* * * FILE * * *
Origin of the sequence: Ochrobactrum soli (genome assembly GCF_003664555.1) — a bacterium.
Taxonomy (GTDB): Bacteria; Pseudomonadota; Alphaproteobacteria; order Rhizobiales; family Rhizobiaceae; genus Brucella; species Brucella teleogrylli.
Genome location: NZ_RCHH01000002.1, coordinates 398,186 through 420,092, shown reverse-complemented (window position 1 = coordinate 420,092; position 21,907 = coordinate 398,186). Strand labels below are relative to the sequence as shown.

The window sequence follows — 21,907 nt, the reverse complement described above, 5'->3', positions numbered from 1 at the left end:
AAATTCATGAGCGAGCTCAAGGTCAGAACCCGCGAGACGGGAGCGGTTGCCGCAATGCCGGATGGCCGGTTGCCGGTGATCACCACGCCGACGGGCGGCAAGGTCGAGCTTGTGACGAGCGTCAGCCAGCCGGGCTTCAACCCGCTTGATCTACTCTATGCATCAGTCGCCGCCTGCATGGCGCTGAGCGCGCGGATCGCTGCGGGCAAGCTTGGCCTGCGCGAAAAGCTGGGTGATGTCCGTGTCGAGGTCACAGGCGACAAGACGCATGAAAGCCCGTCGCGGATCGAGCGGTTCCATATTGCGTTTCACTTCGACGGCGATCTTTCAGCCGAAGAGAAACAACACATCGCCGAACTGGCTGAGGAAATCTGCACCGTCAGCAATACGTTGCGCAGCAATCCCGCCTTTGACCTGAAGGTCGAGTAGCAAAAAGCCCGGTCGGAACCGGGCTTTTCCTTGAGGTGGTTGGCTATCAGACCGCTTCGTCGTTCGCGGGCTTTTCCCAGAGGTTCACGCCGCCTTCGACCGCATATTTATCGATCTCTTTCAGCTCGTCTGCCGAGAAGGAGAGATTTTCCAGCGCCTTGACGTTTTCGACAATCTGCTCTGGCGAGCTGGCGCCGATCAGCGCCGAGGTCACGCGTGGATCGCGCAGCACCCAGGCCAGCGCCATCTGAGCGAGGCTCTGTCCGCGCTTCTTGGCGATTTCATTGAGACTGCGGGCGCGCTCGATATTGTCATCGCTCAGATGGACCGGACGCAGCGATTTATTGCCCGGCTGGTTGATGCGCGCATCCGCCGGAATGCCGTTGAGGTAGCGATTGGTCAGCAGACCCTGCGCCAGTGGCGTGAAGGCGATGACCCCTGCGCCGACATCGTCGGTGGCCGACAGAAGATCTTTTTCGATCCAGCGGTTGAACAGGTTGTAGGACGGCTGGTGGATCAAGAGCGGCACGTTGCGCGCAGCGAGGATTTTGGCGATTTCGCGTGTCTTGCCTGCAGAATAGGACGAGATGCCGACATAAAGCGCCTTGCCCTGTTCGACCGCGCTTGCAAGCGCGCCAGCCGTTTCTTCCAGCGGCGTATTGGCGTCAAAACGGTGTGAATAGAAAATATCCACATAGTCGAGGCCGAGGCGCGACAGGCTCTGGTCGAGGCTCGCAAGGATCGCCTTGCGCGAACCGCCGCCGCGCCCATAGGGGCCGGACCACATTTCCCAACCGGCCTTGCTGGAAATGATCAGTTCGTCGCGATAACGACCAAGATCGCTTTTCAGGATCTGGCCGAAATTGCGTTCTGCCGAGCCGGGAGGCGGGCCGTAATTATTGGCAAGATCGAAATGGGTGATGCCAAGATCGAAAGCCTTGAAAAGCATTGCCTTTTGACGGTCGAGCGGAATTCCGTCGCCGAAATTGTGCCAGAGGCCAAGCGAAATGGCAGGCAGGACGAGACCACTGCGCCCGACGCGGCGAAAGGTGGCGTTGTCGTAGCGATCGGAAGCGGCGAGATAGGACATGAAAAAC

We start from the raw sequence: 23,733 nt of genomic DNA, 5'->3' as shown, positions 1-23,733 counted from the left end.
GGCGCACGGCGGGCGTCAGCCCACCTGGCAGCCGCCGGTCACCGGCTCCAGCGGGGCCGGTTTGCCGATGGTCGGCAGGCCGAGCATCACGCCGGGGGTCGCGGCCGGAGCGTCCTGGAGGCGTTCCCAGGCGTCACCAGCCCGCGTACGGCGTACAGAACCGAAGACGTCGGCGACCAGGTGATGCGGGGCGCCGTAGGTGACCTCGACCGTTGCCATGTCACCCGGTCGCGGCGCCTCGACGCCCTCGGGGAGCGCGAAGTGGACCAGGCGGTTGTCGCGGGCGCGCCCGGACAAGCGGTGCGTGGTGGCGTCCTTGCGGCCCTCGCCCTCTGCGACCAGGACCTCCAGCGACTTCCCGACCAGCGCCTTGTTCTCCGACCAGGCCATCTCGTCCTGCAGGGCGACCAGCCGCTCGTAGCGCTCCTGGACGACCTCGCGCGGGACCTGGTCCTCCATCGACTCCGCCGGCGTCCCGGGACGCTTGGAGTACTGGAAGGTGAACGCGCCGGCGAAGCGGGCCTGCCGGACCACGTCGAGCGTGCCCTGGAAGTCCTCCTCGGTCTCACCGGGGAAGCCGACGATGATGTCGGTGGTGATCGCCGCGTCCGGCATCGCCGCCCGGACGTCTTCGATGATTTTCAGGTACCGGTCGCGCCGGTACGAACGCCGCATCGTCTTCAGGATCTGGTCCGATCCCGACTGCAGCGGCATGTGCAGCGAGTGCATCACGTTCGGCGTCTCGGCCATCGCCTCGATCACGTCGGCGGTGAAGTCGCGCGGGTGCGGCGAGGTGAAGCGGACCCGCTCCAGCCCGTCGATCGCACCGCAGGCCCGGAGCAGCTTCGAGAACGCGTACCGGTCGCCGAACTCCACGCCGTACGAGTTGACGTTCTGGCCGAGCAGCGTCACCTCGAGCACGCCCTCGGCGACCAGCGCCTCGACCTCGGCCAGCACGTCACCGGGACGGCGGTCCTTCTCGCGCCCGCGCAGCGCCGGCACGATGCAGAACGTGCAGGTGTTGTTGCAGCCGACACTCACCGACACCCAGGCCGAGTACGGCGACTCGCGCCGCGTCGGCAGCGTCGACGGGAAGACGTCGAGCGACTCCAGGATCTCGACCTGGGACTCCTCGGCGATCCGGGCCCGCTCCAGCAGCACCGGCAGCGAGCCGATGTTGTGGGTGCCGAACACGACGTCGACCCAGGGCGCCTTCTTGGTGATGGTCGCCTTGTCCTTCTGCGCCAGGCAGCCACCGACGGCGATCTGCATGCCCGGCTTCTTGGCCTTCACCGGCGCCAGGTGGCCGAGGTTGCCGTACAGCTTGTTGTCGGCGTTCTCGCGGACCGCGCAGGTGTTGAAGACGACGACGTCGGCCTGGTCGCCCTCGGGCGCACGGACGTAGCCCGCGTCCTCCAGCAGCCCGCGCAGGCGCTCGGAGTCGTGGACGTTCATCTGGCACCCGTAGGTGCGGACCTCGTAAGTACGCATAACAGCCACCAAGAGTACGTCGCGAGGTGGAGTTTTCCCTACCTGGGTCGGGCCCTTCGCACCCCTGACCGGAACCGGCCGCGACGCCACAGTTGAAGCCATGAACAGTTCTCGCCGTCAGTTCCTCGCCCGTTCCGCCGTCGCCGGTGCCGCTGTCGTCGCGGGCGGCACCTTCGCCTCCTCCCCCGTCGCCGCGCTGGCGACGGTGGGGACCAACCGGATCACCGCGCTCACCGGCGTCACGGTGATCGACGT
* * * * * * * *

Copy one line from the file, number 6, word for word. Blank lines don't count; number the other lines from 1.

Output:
We start from the raw sequence: 23,733 nt of genomic DNA, 5'->3' as shown, positions 1-23,733 counted from the left end.